Monday, May 19, 2008

Business Week: Why Twitter Matters

I’ve been using Twitter for a little while now. I had been hearing about it through my favorite podcasts and the buzz in the blogosphere for a while now, but finally gave in to temptation a few weeks ago. At first I was skeptical, the concept being a way to communicate with friends and others within the scope of 140 characters. Pitched by its creators as a way to express the answer to the question, “What are you doing?” I thought to myself that the question was really, “Who needs yet another social networking tool?”

Turns out I was wrong. Twitter is addictive. I have a minuscule audience (30 or so followers) but already I feel like a superstar whose movements must be broadcast to my closest adoring fans. You can find me on Twitter at

Tweets are the little bite-sized pieces of data we push out on Twitter. Each mini-post is called a Tweet. My college at work said that she thought it was funny how tech people always name things with such cutesy name, immediately emasculating the whole experience.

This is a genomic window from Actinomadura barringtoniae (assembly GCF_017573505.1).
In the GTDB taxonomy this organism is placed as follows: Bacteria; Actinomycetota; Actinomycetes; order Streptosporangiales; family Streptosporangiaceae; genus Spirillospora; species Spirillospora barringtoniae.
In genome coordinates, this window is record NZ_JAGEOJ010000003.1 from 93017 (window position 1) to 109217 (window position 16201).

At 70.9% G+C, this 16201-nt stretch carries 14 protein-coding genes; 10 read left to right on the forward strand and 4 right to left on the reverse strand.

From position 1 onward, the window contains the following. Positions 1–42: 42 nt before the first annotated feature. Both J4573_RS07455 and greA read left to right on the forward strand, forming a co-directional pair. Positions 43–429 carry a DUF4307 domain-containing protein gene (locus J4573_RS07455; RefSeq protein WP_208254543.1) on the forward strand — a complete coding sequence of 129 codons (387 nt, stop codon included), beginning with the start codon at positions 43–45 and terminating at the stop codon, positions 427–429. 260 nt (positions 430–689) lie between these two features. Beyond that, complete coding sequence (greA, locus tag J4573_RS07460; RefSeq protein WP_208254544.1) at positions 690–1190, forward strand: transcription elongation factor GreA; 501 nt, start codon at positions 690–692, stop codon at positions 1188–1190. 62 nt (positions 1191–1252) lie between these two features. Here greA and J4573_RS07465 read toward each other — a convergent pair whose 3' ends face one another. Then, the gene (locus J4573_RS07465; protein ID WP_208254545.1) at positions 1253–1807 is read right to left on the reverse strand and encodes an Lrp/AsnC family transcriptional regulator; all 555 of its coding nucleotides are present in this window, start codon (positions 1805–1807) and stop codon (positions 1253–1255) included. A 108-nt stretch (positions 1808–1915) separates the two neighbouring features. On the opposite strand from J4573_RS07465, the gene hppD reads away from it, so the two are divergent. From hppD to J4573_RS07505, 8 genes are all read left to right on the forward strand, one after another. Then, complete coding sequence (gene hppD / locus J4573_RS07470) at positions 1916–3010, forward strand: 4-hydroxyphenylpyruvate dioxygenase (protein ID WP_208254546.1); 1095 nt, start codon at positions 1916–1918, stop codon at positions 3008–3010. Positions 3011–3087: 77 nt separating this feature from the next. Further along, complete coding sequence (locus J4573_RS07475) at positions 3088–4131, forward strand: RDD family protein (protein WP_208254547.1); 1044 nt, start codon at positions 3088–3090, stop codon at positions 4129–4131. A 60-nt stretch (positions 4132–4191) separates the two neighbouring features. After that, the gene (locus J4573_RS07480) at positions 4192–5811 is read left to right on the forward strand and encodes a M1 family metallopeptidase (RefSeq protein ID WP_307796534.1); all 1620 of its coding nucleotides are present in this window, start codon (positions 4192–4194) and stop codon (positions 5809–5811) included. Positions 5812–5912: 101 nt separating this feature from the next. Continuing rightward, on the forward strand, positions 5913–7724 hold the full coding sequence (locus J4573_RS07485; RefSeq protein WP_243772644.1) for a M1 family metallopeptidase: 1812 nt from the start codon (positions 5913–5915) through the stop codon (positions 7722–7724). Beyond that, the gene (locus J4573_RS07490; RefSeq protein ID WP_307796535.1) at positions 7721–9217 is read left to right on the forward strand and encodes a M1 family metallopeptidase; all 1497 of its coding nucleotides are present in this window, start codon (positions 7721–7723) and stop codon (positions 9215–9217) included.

Yet, it’s so much more than just little updates ala Facebook or MySpace moods. In my usual shortsightedness I did not see the benefits of such a simplistic idea. Besides pimping their latest blog or podcast posts—which I do regularly with a simple website that allows you to Tweet a link to your posts as they are put up—people are sharing important links and other tidbits. Of course in between is the noise of what people are doing everyday from catching colds, to what their dogs are doing to the ubiquitous diatribe on airline delays.

In a couple of cases I heard important stuff was done with this new technology from springing a guy from jail to reporting on earthquakes in China. If you didn’t know Barack Obama has one and he’s predictable the most popular guy on Twitter with the most followers right up there with technology media star Leo Laporte.

No wonder that by gaining popularity so fast, Twitter has faced some growing pains. Frequent outages or errors have plagued the site but I stand by it. I think that in the 14 months since it’s been out, Twitter has become an important aspect of any social networking plan, whether it’s pure communication or some Web 2.0 marketing scheme for your business—New York Times is among the giant media corporations that have adopted Twitter very nicely to Tweet news, even splitting the feeds among subjects like Science, Politics and Sports.

In a recent Business Week article Biz Stone, a co-founder of Twitter was quotes as saying that he believed that the website could grow to “become a communication utility… something people use every day."

Despite my initial misgivings I now couldn’t agree more. This thing has potential, especially when becomes even more portable (which is where it’s headed.)

Read the entire Business Week article here.

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